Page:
I was cleaning my apartment the other day and as I washed some glasses in the sink, I eyed these small colored tea cups I have sitting on the wooden ledge. There are three of them. Scarlet. Orange. And pink. I’d broken the blue one in the move from my last apartment and the other colors didn’t match, so these were the three I’d selected for presentation. I’d sort of placed the teacups there haphazardly when I first moved in, so the space wouldn’t be bare, but I’d forgotten about them. As I finished washing the glass, I placed it on the counter top, and decidedly, I picked up the red teacup from the wooden ledge, and with suds dotting my hands like small piles of snow, I placed the teacup under the stream of running water. I watched as the dust vanished revealing the shiny crimson red enamel that lie underneath. I’d forgotten how beautiful they were simply because I never felt the need to look. They were always just, well, there.
And I realized, in some ways, that is so much what life is about.
We take care of what we can and what needs the most attention at the most imperative times. Maybe it’s a job. Maybe it’s losing weight. Maybe it’s a sick relative. We follow what feels right with no true compass to actually instruct us on where/how to best allocate our time, but we follow our instincts to extinguish fires, and we hope that it’s what will make the most positive impact to our quality of life. But in the process, sometimes we forget other areas of our lives- perhaps not the ones most yearning for our attention, but the ones that feel the most comfortable- that don’t tug at our hand for our attention, but simply wait for us to notice them, dormant, in hopes that we’ll take them by the handle and wash them off, just like the dusty teacups on my shelf.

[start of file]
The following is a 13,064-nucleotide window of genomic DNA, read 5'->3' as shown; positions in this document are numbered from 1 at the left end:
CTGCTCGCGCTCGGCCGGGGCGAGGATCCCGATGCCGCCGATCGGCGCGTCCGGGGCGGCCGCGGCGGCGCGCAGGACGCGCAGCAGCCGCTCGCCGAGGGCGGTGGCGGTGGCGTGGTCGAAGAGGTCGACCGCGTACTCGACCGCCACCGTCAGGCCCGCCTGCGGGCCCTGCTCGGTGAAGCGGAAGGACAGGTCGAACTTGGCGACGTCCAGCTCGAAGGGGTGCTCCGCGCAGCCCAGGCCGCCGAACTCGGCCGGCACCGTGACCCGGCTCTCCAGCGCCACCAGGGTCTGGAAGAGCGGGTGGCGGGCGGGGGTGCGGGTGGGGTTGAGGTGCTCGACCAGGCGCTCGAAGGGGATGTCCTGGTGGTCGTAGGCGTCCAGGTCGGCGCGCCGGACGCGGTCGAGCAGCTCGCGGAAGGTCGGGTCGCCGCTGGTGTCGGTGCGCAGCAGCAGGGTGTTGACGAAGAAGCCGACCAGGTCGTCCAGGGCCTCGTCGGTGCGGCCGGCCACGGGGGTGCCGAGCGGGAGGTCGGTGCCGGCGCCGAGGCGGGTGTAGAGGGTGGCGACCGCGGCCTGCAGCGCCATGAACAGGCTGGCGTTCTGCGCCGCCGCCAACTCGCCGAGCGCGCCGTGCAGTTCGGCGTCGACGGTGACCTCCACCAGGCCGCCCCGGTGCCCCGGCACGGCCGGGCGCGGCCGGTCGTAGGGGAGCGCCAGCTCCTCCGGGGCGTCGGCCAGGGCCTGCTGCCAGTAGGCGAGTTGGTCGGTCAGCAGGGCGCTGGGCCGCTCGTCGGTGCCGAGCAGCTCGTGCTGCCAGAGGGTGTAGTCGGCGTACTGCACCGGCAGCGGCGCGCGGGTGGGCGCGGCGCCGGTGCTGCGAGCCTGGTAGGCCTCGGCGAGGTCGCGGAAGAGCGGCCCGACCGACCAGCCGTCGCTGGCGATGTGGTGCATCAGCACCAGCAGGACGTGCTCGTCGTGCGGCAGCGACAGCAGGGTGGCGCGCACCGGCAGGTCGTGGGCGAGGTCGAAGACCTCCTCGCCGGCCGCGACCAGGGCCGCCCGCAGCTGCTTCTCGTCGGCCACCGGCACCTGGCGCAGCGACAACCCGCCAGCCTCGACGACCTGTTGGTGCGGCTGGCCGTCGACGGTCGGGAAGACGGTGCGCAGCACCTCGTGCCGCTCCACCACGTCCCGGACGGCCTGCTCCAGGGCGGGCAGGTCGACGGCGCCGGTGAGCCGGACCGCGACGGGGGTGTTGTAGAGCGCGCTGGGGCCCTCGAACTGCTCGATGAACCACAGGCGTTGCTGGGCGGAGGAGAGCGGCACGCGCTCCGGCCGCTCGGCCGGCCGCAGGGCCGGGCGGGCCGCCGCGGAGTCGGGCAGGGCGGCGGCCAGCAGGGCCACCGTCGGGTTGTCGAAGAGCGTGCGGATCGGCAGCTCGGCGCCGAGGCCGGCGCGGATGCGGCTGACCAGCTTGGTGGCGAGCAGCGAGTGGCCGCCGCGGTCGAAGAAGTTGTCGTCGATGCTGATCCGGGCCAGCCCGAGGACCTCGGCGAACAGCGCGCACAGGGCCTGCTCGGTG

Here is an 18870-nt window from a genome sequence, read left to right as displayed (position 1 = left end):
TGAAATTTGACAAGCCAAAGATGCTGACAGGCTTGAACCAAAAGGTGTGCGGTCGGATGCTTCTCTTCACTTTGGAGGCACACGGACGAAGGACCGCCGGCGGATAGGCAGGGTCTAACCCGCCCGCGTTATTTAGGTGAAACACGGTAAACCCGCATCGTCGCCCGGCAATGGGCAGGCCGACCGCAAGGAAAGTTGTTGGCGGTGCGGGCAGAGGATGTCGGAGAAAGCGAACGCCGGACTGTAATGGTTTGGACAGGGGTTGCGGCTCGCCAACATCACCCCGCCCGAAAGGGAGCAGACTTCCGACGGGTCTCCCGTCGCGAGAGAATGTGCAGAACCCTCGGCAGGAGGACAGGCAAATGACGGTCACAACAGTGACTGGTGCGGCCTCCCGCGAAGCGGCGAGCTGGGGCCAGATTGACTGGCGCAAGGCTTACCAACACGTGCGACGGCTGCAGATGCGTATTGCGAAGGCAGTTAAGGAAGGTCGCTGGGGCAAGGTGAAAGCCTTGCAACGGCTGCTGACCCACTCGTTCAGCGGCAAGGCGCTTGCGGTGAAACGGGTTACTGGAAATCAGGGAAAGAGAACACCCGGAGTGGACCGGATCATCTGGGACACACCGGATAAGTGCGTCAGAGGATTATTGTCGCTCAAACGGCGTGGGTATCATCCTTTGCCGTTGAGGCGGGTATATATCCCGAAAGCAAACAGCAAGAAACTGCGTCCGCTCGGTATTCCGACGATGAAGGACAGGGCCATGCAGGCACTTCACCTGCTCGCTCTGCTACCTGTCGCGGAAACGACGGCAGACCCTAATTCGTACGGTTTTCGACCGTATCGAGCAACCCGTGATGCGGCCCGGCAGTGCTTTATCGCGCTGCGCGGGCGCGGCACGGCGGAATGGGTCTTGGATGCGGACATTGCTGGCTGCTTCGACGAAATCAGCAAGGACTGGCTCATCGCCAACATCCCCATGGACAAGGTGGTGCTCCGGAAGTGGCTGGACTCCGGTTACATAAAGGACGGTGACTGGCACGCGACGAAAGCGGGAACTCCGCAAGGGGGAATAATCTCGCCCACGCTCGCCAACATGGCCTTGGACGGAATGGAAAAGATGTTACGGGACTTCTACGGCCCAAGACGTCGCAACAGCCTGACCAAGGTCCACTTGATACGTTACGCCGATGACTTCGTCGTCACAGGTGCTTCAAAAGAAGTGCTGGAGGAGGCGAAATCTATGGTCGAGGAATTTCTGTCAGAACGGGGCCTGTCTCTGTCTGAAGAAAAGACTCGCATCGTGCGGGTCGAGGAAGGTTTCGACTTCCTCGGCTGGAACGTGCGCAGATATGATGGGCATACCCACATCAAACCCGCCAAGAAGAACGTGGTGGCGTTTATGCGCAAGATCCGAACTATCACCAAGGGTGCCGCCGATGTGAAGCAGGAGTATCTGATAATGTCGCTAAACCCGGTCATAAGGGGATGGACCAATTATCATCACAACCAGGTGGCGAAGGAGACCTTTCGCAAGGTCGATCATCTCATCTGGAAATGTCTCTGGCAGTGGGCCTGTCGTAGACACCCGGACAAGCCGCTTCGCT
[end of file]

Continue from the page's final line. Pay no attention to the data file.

Teacups can take many forms: A husband. A job. One’s body or mind. Friends. For me, it’s my writing. And maybe that’s the lesson I’ve been missing. Perhaps life isn’t about extinguishing fires- they’ll always be burning, and as we get older, they’ll simply spread. But rather, maybe life is about paying attention to the parts of you that stand there quietly all along, watching as you come and go doing other things, hoping that one day you’ll remember their worth before they disappear under a film of negligence or ambivalence, a pearl lost in the sands of the waxing-and-waning ocean we call life.
So as things oftentimes do on a random Monday in the sultry month of July in a year of our lives with no certain direction (not unlike any other), maybe we start here. Maybe it’s a reason to stop looking for the next reason to chase the future, but simply to open our eyes and to look around, to see what exists when we, for once, forget about all of the fires and look at the raw bark of life. It’s oftentimes then we discover life’s true beauty before it inevitably burns away.
While Brazil may have lost the World Cup, they’ve still won, genetically speaking.
Things I don’t understand: this outfit.
Is this trying to emulate a prison uniform or has this person just made a concerted effort to achieve the color of Tang, the 90s fruit drink? She looks like the Lorax.
Secondly, I didn’t even know ribbed mock-necks came in that color.. Of a bike reflector. That had to be a special order. It’s like she matched herself to a box of “Wheaties”, brought in a traffic cone and was like, “This. This color.”